Be diagnosed as fibromyalgia. To be honest at my age or any any age, neither is nice to have.

    I work part time for the NHS and am a full time student whom is off to university in September to do adult

    Nursing so this is an inconvenience to me. I feel down about it all, am on a reduction of anti depressants

    Aswell so all is having a knock on effect atm.

    Once again, I thank you very much for your advice and wish you well in the future

    Sam x

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  • Posted

    Sam

    It would be unusual for your ESR and CRP markers to be raised with Fibromyalgia. But very quickly as we are off to the theatre, if you send me a personal message with your email address I will try and send you a paper later this evening or tomorrow showing a comparison between Polymyalgia and Fibromyalgia.

    MrsO

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  • Posted

    Personal message sent xx
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  • Posted

    Sam, done! Hope you receive it safely and it helps.
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  • Posted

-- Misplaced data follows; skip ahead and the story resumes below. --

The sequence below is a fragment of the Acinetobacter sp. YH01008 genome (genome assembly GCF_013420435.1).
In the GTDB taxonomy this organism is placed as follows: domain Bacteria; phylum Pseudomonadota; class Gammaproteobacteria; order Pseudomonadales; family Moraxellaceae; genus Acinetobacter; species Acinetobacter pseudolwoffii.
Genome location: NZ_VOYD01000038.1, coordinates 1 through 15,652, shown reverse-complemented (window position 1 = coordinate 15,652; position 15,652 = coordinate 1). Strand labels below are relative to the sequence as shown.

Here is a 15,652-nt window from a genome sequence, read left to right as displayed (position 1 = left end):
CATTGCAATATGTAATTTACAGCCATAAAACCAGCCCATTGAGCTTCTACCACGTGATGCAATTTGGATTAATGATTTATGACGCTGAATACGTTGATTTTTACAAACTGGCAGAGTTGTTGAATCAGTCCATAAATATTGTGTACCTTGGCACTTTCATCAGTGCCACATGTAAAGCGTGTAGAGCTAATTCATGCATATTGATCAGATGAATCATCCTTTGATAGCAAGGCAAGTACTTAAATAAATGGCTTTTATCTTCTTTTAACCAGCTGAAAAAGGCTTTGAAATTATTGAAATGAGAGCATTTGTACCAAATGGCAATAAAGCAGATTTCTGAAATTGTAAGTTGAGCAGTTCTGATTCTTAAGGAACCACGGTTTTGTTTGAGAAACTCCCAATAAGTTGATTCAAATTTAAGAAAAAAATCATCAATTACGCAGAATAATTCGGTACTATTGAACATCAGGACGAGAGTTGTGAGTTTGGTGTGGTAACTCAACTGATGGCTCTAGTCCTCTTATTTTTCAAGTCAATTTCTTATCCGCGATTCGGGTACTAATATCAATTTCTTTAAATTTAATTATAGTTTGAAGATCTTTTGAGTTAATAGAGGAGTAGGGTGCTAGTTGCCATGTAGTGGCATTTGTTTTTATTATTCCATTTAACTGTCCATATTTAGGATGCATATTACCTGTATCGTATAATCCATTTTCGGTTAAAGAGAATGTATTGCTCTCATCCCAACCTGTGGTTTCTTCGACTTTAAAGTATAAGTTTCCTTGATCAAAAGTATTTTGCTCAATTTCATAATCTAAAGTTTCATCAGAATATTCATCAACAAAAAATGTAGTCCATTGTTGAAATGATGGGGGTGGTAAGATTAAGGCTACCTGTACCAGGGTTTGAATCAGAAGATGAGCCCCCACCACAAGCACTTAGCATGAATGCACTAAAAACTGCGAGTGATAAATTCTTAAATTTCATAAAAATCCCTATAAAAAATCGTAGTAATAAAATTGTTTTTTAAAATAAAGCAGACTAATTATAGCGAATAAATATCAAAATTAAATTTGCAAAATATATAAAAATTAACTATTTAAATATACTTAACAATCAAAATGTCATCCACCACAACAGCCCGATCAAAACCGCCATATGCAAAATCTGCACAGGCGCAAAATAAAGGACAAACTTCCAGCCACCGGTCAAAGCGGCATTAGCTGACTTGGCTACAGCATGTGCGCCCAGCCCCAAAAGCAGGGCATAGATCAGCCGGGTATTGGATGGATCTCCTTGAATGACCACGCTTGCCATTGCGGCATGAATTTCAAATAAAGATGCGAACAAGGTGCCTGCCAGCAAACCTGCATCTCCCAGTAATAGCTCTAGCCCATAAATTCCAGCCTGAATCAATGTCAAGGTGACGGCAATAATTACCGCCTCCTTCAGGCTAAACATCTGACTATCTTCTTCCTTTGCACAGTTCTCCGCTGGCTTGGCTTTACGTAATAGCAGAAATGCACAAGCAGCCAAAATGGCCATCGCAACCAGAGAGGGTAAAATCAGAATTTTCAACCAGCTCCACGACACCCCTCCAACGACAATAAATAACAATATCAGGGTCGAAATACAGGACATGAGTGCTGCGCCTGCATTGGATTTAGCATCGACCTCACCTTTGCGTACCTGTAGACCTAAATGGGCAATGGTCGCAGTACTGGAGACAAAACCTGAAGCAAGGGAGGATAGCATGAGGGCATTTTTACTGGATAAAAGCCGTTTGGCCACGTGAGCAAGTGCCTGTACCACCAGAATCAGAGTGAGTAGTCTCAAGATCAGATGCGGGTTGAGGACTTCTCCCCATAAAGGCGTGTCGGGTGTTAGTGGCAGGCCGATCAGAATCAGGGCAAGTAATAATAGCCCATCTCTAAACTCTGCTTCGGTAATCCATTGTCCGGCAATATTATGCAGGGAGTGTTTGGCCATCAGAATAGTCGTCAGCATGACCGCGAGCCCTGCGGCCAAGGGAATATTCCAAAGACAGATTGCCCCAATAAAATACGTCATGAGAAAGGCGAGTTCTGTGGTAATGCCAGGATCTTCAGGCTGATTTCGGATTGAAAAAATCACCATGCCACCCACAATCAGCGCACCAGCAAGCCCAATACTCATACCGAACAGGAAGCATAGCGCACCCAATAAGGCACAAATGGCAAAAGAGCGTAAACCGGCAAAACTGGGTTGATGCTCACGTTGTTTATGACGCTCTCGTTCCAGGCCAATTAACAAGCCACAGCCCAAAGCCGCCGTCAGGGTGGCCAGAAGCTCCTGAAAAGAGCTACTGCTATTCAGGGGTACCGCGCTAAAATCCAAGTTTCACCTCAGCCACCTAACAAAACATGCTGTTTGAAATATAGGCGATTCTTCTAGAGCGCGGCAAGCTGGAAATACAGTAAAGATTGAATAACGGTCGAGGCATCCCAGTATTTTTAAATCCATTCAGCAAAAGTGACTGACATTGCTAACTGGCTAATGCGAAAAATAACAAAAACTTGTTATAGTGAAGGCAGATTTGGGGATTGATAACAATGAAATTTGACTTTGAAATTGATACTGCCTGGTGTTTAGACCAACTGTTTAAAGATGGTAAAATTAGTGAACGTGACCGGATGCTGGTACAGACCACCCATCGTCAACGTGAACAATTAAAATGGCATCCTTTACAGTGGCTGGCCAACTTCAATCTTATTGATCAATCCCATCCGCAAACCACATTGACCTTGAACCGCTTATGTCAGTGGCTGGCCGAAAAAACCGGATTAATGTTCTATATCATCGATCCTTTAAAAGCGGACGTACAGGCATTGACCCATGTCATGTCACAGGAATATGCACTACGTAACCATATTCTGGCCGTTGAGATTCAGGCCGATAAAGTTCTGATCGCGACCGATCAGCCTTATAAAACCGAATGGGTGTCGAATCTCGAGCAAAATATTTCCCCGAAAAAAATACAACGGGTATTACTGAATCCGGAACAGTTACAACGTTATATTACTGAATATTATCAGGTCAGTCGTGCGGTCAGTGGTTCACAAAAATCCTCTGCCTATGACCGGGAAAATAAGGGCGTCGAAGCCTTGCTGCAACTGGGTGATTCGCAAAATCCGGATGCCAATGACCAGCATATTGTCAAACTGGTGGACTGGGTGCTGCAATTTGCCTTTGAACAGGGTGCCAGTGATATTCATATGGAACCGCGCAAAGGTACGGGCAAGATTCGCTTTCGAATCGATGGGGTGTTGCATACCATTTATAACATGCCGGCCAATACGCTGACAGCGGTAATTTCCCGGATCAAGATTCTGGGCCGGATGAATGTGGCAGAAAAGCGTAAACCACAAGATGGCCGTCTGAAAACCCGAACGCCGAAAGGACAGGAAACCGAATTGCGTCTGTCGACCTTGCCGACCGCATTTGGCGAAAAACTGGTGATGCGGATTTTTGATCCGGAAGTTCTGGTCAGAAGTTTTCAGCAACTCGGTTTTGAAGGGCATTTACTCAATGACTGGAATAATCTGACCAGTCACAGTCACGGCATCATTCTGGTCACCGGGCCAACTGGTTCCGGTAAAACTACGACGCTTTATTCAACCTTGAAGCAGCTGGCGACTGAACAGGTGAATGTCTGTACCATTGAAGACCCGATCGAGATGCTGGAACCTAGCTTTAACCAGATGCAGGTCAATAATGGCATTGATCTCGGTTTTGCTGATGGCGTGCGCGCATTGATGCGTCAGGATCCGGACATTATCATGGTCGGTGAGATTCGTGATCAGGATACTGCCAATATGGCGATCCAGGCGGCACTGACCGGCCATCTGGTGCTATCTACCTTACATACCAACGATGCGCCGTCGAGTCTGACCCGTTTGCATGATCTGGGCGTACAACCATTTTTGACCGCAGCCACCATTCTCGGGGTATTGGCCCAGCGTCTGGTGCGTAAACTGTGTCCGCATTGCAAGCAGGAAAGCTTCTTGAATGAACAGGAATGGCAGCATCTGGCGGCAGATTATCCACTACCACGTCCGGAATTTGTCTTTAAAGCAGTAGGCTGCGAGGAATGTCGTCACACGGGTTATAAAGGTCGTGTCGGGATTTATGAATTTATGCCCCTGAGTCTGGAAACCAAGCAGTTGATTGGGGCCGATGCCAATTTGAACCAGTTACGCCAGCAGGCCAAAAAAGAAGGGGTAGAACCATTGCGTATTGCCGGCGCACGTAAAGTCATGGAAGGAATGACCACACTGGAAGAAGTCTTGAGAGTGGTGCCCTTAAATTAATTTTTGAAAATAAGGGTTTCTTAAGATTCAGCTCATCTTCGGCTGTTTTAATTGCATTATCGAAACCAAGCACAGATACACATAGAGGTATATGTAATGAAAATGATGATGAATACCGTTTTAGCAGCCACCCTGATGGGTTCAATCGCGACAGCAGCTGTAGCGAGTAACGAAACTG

Please don't despair, AE; you are NOT going to be on steroids very long. Physicians want to get their patients off as soon as possible so, after 9 months now, you are probably at a reduced dosage and continuing to reduce it each month or so. You are very young to have PMR. As I understand it, the condition occurs in people over 70, a higher percentage of women than men, and I was told recently that most PMR patients have the Longetivity gene. I don't know if that last bit is true. I am a 74 year old American woman, retired, a native Californian. I have been fortunate in that the arthritis and tendonosis I have are relatively mild, or at least manageable. In the beginning of 2014, I was extremely stressed. I was in the process of selling my house, looking for suitable housing, dealing with personal issues as well when i experienced sudden incidents of joint pain that were a precursor to PMR. There was an episode of Pseudo Gout - very painful and puzzling - this was additional stress. Then, one morning in January I woke to find I could not raise my arms above my waist to move the bedclothes off. I don't want to go into a play-by-play description of the pain and panic, so I'll cut to scene inside the Rheumatologist's office 2 weeks later where she prescribed Prednisone in high doses for 2 weeks. It was miraculous! Within a day I had full range of movement back, plus my usual arthritis and tendon pain was non-existent. I am now down to 2 mg Prednisone a day and experiencing the return of arthritis and tendonosis. I feel mild pain in the neck and shoulders and sciatic nerve, but manageable right now. What is very upsetting is that my hair has thinned and shed so much. I am disappointed to discover how vain I am, but it is devastating to have this loss on top of what time and gravity are doing as well. I read other posts about hair loss happening at time the steroid dosage is being reduced. My Rhematologist believes the high dose in the beginning of treatment is the mechanism that triggers the scalp/hair change but that the actual shedding occurs later as the body re-adjusts. This makes sense to me as I have only now experienced scalp sweat and hot flashes, excessive perspiration, especially for one who has rarely perspired through out her life. So this gives me hope that my hair will start growing back once I am completely off  the steroid. The good news is that it has hightened my awareness to the destructive power of stress and self-neglect. I had stopped my daily exercise regime and ate convenience food during the time I was preoccupied with handling the sale of my house and sundry other issues. I am following the very good advice i have found here and other sites and beginning a change in food and lifestyle. I plan to use probiotics as well since I have digestive disorders which I believe are hereditary. So, I hope that you have aceepted your condition as manageable, AngelEyes, and are doing just that. Please update us so that we can learn something from your experience.